The presence of copious amounts of dust in high redshift galaxies may be explained by core collapse supernovae (CCSNe). The dust in high-z galaxies must come from young, massive stars, so CCSNe are one of the few possible sources. We propose to begin monitoring three bright new CCSNe (SNe 2010F, 2010K, and 2010as) to look for signatures of dust formation, as well as continue the monitoring of the three dust-producing SNe 2004et, 2007it, and 2007od. The three observational signatures of this dust formation include, a decrease in the continuum brightness in the visible, a developing infrared excess, and asymmetric, blue-shifted emission-line profiles. With Spitzer, we will be able to carefully study the IR emission, and put strong constraints on the dust mass and how the dust changes with time. The proposed observations will be combined with previous epochs of Spitzer data and coordinated with other approved and proposed ground and space based observations with Magellan, Gemini, and HST. We may be able to increase the small sample of CCSNe that show all three signatures of dust formation, as well as constrain pre-existing progenitor dust creation by studying the IR echoes around the older SNe. These observations will help us to better understand what fraction of CCSNe produce dust, how much dust they produce, and how CCSNe behave at late times. These estimates will help us to deduce whether CCSNe can be a major source of dust in young, high redshift galaxies.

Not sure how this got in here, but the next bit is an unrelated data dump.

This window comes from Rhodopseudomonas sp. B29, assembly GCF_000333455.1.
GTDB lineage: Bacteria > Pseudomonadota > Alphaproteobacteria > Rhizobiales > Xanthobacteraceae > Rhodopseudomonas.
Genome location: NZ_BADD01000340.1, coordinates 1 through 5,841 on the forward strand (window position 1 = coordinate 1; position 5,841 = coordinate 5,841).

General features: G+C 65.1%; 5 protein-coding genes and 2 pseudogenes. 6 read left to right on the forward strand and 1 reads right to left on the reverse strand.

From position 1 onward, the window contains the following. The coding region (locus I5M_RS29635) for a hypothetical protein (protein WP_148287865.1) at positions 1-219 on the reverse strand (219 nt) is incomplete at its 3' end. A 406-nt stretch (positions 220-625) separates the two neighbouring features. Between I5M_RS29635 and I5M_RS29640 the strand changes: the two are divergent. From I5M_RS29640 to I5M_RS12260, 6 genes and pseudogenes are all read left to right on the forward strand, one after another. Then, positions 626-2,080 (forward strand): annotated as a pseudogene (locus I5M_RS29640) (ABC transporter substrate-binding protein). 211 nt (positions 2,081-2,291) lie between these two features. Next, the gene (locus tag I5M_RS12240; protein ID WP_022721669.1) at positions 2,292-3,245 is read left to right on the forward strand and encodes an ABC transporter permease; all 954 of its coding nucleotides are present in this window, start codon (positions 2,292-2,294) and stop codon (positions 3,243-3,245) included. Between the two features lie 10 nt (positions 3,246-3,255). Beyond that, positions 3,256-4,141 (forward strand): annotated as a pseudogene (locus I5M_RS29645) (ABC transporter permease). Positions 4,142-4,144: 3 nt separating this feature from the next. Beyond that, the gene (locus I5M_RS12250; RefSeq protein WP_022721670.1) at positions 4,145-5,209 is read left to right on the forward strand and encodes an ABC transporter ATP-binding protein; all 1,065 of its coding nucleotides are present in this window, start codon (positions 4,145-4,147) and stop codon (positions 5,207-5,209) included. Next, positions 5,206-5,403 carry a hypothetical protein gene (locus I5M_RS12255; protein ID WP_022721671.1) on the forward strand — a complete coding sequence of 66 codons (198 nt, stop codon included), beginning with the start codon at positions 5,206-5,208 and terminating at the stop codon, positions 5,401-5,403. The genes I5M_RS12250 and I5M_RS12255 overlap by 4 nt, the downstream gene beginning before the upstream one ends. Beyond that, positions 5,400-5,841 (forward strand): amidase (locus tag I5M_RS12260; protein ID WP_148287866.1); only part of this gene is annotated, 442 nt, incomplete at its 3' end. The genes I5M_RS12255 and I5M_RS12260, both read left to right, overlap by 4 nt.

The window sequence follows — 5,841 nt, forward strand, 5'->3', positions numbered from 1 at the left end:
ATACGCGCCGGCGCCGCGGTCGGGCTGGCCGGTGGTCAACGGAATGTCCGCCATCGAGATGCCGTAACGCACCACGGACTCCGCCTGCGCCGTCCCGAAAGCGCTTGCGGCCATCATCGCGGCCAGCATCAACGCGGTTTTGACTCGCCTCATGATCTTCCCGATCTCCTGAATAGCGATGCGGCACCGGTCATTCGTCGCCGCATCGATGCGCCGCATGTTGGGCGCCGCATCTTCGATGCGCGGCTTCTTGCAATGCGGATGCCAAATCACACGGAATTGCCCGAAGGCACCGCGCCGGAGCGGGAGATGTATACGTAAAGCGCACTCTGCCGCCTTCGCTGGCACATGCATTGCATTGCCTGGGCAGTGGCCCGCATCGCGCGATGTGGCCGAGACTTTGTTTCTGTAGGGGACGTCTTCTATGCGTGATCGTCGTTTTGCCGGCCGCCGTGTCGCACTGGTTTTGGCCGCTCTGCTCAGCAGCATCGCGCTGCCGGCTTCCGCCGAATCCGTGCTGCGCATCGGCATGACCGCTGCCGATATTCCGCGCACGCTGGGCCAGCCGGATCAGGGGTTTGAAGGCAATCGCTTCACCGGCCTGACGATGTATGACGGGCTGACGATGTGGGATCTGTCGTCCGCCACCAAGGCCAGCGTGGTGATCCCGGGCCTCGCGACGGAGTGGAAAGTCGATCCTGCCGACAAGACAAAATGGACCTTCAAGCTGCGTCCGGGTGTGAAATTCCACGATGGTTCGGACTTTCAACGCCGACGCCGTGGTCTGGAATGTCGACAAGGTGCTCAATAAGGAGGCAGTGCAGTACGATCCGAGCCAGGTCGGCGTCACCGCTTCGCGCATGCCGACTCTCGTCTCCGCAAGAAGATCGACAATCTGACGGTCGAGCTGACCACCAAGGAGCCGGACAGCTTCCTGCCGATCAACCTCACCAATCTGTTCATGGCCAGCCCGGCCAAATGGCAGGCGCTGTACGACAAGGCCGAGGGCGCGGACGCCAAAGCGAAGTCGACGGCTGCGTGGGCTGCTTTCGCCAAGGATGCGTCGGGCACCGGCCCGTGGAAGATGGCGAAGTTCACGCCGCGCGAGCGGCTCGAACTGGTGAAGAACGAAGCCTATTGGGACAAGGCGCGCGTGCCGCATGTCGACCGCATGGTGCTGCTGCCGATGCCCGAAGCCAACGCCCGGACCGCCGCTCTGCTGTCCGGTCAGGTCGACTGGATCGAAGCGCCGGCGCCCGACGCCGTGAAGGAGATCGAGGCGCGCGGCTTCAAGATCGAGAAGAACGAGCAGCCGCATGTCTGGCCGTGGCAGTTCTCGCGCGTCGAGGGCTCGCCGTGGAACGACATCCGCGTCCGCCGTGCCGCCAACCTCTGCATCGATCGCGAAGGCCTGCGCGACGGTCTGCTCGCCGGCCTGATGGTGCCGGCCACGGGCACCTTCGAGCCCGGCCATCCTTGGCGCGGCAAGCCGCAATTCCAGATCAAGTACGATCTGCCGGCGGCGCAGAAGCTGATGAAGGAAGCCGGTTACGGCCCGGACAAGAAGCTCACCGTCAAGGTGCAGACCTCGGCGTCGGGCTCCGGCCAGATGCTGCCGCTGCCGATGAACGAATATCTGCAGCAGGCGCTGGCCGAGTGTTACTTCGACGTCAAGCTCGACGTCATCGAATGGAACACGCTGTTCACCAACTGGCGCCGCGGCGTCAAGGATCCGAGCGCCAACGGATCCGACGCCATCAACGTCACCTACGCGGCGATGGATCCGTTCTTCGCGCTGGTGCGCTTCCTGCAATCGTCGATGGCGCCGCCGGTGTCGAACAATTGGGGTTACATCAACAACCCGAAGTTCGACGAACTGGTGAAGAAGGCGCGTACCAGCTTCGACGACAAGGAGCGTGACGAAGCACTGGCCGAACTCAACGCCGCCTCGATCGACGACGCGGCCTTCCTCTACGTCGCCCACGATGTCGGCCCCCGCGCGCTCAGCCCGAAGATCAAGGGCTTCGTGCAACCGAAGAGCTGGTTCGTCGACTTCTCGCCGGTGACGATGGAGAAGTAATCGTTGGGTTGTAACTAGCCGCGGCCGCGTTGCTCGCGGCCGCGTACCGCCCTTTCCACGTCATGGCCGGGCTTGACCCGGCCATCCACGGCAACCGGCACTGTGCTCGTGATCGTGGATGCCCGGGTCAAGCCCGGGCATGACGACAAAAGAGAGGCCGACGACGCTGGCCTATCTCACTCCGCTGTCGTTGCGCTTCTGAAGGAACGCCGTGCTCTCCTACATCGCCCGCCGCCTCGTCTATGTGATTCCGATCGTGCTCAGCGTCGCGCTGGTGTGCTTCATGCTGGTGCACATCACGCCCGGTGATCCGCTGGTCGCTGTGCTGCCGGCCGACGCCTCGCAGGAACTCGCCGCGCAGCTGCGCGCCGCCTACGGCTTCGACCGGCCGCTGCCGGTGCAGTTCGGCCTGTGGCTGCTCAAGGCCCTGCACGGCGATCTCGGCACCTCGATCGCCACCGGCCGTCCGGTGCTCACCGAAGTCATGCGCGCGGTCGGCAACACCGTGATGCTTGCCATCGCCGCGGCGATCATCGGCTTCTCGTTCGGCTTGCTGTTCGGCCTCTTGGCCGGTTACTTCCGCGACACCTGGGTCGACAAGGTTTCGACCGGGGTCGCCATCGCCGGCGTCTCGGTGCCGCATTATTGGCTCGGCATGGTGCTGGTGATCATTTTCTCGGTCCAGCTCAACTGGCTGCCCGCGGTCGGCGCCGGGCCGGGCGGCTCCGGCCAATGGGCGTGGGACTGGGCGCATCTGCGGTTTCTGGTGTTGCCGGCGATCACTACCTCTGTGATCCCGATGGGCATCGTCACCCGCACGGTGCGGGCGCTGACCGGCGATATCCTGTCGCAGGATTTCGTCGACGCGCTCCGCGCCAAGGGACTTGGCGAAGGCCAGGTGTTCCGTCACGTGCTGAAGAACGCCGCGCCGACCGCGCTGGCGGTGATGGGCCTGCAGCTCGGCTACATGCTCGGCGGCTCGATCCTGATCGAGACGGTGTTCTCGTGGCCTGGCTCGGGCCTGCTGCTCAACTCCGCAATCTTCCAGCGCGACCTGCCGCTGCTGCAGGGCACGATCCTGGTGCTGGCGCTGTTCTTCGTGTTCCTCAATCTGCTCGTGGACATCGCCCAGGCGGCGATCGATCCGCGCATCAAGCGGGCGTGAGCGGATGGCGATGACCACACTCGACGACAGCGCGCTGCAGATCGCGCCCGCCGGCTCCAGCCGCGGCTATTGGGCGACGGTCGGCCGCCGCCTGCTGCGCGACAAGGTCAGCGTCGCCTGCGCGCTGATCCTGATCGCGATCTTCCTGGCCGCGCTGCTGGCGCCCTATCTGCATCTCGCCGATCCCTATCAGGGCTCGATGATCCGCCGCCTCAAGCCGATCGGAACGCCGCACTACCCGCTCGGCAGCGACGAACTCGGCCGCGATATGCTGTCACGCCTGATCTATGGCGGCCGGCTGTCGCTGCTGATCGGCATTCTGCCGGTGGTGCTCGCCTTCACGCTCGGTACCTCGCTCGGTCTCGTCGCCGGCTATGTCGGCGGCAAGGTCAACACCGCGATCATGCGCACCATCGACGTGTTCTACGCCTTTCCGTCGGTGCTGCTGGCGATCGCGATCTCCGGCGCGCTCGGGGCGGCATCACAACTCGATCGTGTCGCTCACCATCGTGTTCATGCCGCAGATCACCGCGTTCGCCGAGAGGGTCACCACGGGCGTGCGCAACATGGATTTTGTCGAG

- Pub Date:
- June 2010